I work with/organize a classical mallet percussion ensemble that plays outdoor festivals and concerts.  The group is comprised of:

1. five 4.3 octave marimbas -- each uses two Beta 98's mounted to the frame underneath the bars.  (we use two to cover the length of the keyboard)
2. five 3 octave vibraphones -- each one uses one Beta 98
3. two synth's
4. four timpani -- using two AT2021 condensers
5. eight wireless mic's -- these run to an 8 channel submix board...these mic's are used for auxiliary woodwind instruments

We simply grew more than we'd planned.  Percussion instruments are not very loud, especially on windy days.

We purchased the combiners (2 in, 1 out) for the marimba microphones in attempts to free up some channels on the board.  I don't want to give up the control that having two separate mic's offers, but I just don't have the room on the board.

The board, submix board, and a Furman take up all of the rack space I have in the SKB Gig Rig.  I have the 8 wireless mic's with distribution centers taking up all of the rack space in the Expander available for the Gig Rig.  I can assure you that I don't have any more rack space.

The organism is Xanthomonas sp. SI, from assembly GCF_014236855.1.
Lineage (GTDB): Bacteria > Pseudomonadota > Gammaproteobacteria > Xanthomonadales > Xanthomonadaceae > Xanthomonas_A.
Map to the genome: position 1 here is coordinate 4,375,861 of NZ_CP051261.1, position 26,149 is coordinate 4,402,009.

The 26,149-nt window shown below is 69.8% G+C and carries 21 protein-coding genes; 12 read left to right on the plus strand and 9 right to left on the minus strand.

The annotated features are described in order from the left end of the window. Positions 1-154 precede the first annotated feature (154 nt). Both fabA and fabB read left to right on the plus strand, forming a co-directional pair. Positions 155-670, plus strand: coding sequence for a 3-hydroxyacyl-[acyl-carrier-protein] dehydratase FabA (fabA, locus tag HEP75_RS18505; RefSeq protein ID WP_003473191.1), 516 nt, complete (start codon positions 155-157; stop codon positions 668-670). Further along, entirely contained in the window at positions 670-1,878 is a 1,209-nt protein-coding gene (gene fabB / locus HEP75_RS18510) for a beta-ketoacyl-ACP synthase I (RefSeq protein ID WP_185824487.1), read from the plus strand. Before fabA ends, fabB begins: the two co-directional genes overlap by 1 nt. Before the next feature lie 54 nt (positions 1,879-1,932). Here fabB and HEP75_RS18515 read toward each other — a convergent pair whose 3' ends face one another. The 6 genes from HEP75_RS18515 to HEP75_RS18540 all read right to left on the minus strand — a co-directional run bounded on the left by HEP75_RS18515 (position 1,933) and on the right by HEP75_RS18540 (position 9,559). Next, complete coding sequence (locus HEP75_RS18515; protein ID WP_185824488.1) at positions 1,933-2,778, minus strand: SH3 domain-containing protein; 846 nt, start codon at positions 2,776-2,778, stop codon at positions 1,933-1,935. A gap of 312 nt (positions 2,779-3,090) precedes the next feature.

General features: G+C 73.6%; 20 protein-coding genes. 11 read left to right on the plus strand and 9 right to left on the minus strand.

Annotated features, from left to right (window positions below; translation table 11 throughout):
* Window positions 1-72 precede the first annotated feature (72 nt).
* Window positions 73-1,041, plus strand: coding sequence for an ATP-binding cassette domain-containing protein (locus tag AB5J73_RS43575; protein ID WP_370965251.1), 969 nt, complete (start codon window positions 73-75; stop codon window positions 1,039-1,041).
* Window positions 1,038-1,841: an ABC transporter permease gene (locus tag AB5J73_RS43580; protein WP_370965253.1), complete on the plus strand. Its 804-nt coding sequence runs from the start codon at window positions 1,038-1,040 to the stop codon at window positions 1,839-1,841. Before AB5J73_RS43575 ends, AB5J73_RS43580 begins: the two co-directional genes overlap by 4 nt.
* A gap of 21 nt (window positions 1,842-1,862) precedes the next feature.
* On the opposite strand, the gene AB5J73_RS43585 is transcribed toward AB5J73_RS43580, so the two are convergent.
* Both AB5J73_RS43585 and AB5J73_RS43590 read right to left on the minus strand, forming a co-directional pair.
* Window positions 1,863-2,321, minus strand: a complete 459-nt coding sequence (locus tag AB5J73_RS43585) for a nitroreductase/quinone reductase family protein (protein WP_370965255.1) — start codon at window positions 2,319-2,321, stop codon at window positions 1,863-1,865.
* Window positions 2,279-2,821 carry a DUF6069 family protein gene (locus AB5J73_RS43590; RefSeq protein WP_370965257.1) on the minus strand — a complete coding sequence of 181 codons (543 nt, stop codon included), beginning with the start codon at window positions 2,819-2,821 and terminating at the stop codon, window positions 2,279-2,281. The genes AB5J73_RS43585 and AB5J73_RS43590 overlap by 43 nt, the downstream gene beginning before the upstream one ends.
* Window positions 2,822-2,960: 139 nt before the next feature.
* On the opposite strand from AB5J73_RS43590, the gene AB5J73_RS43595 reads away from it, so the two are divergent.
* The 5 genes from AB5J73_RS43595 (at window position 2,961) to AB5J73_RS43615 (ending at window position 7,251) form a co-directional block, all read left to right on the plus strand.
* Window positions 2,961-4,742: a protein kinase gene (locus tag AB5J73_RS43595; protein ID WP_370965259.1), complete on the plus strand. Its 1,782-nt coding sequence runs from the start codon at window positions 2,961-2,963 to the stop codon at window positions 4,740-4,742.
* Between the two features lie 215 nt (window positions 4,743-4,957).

Again, thanks for the help.  Any suggestions?
« Last Edit: August 06, 2011, 11:27:47 am by Jason Gonzalez »
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g'bye, Dick Rees

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Re: using Whirlwind IMP Combiner
« Reply #16 on: August 06, 2011, 11:20:19 am »

Sorry, I meant to provide some of that info.

I work with/organize a classical mallet percussion ensemble that plays outdoor festivals and concerts.  The group is comprised of:

1. five 4.3 octave marimbas -- each uses two Beta 98's mounted to the frame underneath the bars.  (we use two to cover the length of the keyboard)
2. five 4 octave vibraphones -- each one uses one Beta 98
3. two synth's
4. four timpani -- using two AT2021 condensers